PHILADELPHIA, PA - FEBRUARY 27:  Antti Niemi #31 and Alex Stalock #32 of the San Jose Sharks celebrate after defeating the Philadelphia Flyers 7-3 on February 27, 2014 at the Wells Fargo Center in Philadelphia, Pennsylvania.  (Photo by Len Redkoles/NHLI v
Len Redkoles/Getty Images

The Sharks seem to really like Alex Stalock. He has a .920 career save percentage while facing 1,086 shots, although he's at .907 this season while facing about half his career total shots. I don't think they like him enough to just turn the starting job over to him, and they shouldn't, but they turned over the net to him in Game 6 against the Kings last season.

If the Sharks want a 50-50 split in net, bringing back Thomas Greiss is something I'd endorse. He's been below average this season (.908), which has dragged his career number (.913) to right around average, but I always thought he could be good over 40-50 games in the right situation.

Then again, I'm not a GM. Although letting two young(-ish), unproven guys on cheap one-year deals battle it out during a "rebuild" is probably the way to go for San Jose.

Greiss, Michal Neuvirth and maybe even Josh Harding, depending on his health situation, seem like nice options.


If there were to be a sitcom based on a current NHLer, who would you want it to be and what would the title be? Would Darryl Sutter narrate? Maybe a reality show?

Thanks for your insight bro-beans.

- "Shane"

It depends on the type of show.

Lynne Sladky/Associated Press

Sit-com – The Aaron Ekblad and Willie Mitchell Show: He's a teen. He's old. Together they make for hilarious hijinks and unexpected situations while living together in Florida.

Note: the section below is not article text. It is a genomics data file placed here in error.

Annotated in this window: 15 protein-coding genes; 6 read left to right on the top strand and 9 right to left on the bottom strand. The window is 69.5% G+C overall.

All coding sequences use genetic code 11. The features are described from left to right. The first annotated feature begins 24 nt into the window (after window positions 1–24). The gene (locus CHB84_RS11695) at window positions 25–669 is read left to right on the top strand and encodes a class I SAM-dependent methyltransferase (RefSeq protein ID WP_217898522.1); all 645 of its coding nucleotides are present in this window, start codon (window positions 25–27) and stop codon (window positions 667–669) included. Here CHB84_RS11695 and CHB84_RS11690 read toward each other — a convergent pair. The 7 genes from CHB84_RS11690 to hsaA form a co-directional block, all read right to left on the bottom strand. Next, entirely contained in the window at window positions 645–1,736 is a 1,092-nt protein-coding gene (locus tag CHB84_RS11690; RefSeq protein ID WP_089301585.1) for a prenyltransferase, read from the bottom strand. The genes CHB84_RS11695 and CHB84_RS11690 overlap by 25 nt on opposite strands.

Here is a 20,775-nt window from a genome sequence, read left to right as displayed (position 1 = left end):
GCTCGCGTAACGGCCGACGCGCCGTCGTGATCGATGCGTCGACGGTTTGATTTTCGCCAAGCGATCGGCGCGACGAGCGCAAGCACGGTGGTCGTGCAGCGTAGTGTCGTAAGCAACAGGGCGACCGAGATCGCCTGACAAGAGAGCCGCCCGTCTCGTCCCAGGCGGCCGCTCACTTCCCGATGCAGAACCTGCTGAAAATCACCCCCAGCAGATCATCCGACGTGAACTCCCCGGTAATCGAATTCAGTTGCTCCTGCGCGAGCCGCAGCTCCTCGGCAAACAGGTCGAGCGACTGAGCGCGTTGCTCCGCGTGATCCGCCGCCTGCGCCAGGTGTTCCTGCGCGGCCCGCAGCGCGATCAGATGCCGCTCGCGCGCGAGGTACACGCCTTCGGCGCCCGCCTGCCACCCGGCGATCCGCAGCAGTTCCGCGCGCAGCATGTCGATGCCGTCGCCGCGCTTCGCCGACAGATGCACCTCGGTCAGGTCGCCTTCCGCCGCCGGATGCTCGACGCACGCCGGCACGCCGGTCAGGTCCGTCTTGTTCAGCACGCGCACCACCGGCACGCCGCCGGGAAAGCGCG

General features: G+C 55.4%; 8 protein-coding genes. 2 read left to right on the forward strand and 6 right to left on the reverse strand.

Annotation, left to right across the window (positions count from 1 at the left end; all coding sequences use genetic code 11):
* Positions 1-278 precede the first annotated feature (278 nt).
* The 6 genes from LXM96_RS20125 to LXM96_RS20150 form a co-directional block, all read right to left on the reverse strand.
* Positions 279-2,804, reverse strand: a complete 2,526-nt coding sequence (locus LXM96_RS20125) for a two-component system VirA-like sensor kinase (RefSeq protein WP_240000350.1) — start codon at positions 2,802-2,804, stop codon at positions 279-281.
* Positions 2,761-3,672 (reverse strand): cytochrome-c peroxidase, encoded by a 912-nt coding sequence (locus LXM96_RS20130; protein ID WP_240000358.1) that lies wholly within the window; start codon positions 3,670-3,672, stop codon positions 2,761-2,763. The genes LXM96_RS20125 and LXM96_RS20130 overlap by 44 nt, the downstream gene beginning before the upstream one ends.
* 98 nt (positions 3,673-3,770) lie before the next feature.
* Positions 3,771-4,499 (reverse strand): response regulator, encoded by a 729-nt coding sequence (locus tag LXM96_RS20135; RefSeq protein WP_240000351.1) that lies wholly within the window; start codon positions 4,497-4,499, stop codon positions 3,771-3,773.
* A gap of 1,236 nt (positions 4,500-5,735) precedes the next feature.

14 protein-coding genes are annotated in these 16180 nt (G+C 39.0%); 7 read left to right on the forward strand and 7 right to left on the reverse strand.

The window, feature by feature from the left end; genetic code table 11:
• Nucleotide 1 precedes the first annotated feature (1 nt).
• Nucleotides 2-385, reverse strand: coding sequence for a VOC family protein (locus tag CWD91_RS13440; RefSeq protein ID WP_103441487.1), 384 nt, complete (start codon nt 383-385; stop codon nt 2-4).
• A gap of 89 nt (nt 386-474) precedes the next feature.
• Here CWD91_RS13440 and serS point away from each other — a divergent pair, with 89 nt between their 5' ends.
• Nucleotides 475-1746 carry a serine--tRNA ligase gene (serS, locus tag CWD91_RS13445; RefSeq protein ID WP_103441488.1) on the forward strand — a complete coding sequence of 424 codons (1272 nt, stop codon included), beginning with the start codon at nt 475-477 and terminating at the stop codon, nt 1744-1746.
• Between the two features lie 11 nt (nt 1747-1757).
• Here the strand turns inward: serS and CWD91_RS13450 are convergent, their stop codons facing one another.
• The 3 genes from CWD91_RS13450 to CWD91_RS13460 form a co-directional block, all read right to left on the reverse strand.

Aaron Ekblad walks into the living room, which features empty Old Milwaukee cans and cigarette butts all over the place.

"Did you throw a party while me and my wife were away at a bed and breakfast?"

Ekblad shrugs while looking into the camera (cue laugh track).

Reality – Dating Del Zotto: Every week, Michael Del Zotto dates a new woman that he met either through a porn star or Instagram. It's like The Bachelor—only way, way better.

Drama – Toronto vs. The Media: The fighting. The backstabbing. The tears. It will all be captured here on this Scandal/The Good Wife knockoff starring Phil Kessel, Dion Phaneuf and prominent members of the Toronto hockey media.

Phil: "They said I'm last on the ice at practice...and I shoot the puck too high in warm-ups...and my body language...why do they hate me?! Why?!"

Dion: "Shhh. There, there. Shhh. Don't cry. I'm your captain. I'm your rock. Lean on me."

Brendan Shanahan overhears the talk, rips off his shirt, storms into the Air Canada Centre press box and begins throwing reporters down into the seats.

At Shanahan's trial, the judge will be played by Rob Ford.

All statistics via NHL.com. Advanced stats via Stats.HockeyAnalysis.com. Cap information via Spotrac.

Dave Lozo covers the NHL for Bleacher Report. You can follow him on Twitter: @DaveLozo.